Monday 11 July 2022

Movie Review: Blindness (2008)

A grim dramatic thriller, Blindness unleashes a mysterious epidemic to stress test the fragile underpinnings of civility. 

In an unnamed city, residents start to experience sudden white blindness. An eye Doctor (Mark Ruffalo) is exposed to one of the victims, and wakes up the next morning also blind. But the Doctor's Wife (Julianne Moore) is immune to the fast-spreading epidemic. She pretends to be blind to join her husband in a hastily-arranged government quarantine ward. Other patients include an elderly Man with a Black Eye Patch (Danny Glover), a Woman with Dark Glasses (Alice Braga), a Thief (Don McKellar), patient zero (Yusuke Iseya), and his wife (Yoshino Kimura).

Multiple adjacent wards are soon overflowing with blind people. Dignity, hygiene, and social norms break down, and an ugly power struggle ensues. A patient with a handgun anoints himself King (Gael Garcia Bernal). With the help of a born-blind Accountant (Maury Chaykin), King takes control of the food supply using intimidation, larceny, and rape. The Doctor's Wife has to find the courage to intervene using her gift of sight, while outside the quarantine wards, society is rapidly disintegrating.

An exhausting and exhilarating drama, Blindness offers a wide-eyed threat warning within a labyrinthine, unpredictable plot. Writer (and co-star) McKellar adapts the book by José Saramago, and director Fernando Meirelles creates a rollercoaster experience with stomach-churning emotions. Violence, tenderness, filth, love, hostility, and hope all find a place within a great unraveling. Widespread sudden loss of sight stands on its own as a disaster catalyst, but can also metaphorically represent the erosion of trust in the fundamentals necessary for communities to thrive.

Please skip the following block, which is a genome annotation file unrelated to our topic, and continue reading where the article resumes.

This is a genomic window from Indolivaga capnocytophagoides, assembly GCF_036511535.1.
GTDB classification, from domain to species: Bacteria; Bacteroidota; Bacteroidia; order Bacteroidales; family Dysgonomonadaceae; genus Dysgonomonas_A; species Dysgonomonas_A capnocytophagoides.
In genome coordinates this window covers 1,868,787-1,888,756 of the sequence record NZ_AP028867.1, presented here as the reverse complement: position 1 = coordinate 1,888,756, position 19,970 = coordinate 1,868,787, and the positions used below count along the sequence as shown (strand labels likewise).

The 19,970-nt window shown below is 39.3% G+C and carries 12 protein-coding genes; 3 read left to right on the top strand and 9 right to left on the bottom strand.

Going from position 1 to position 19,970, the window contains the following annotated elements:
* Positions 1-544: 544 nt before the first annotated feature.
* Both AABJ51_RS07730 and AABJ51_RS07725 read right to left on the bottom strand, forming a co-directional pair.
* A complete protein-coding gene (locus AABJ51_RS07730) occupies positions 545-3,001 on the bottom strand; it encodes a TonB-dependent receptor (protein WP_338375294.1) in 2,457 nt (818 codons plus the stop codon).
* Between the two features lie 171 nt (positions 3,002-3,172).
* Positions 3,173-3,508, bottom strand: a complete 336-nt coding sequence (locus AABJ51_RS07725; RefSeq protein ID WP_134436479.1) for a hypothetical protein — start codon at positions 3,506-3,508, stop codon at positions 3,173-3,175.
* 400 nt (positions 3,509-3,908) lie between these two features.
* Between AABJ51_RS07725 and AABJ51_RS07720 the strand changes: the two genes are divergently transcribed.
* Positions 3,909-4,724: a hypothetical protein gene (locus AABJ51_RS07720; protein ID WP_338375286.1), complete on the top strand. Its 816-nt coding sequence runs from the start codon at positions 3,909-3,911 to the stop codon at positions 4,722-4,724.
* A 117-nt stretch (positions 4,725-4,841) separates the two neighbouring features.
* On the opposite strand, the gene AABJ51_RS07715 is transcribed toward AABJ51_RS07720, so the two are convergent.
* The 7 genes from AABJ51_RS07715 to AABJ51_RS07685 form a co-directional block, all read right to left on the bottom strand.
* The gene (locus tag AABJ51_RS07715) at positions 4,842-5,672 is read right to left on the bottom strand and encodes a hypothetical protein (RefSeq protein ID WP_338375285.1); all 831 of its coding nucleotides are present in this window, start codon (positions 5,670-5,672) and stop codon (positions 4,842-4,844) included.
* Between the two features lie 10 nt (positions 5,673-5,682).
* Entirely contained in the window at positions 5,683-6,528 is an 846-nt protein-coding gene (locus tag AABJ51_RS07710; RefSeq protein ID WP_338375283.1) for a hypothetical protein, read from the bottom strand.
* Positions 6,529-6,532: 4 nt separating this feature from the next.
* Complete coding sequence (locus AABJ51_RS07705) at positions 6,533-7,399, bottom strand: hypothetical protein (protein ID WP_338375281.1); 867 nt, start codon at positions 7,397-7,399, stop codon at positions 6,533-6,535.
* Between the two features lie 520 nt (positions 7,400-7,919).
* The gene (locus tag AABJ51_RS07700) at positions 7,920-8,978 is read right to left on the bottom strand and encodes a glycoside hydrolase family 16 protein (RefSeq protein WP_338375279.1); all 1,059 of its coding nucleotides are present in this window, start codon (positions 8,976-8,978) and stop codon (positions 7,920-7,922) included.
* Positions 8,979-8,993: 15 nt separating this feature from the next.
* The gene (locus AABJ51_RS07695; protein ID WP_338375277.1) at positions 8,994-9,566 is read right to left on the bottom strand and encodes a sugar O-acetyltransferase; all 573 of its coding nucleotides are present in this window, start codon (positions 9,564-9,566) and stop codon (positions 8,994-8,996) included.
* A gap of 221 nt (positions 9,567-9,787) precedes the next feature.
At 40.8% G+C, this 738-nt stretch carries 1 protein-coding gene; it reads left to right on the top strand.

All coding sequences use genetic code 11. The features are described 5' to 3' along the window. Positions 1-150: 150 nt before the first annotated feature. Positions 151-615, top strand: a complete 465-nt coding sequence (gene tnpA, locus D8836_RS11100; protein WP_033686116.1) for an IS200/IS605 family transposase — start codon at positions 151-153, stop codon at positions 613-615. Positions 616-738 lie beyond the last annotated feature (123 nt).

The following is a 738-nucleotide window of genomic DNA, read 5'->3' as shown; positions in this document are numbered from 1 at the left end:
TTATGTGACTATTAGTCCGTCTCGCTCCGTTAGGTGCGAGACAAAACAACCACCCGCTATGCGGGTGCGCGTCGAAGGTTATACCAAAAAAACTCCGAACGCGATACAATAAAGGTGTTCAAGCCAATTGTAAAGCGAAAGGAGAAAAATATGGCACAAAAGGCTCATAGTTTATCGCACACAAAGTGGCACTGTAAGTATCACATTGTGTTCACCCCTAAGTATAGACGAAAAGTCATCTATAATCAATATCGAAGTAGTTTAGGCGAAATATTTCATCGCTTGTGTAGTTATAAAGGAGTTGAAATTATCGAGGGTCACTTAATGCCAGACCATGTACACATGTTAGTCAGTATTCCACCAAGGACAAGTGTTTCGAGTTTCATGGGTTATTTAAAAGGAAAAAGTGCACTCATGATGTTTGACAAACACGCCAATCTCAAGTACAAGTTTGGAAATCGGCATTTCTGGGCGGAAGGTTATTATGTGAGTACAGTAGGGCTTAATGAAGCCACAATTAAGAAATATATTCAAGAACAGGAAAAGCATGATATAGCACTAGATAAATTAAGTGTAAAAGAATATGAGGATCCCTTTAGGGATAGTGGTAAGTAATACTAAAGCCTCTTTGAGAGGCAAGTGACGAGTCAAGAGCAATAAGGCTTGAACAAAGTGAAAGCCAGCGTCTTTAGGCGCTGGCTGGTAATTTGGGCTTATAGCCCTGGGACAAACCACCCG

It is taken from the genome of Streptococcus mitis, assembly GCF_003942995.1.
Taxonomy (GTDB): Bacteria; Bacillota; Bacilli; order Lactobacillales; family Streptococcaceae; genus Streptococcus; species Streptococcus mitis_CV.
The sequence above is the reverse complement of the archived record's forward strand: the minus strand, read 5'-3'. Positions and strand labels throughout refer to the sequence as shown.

Blindness gains effectiveness by adhering to plausibility. Civilized society does not have many anchor points, and the sudden onset of a fast-spreading disease - physical or mental - is more than capable of upturning normalcy. The Doctor and his Wife are thrust into a new reality with scary immediacy, and no script exists for what happens next. The Wife's transformation from a happily sidelined non-entity in her own life to a grim leader of a desperate group is at the heart of the narrative, and Meirelles gains strength by carefully building to her inflection point.

The wait for a hero to rise is agonizing. The quarantine wards are initially just stark and shelter-like but perhaps necessary. Before long, worst possible tendencies are fueled by basic fear-of-hunger and survival instincts. Relationships break down at the personal and collective levels, violence is not far behind, and the scenes of humans behaving according to the laws of the jungle are difficult to watch.

The aesthetics are intentionally jarring. Meirelles plays with white washouts - and sometimes pitch black screens - to create the illusion of blindness, thrusting the audience into the disorientation experienced by the characters. And the unknown is another kinetic variable. The disease origins, how far and wide it has spread, and why the Doctor's Wife is immune are just some of the questions swirling without easy answers.

With Blindness shoving society into turmoil, the likelihood of a civilized crisis response is an obvious and early casualty as raw malice and basic decency collide.

All Ace Black Movie Blog reviews are here.

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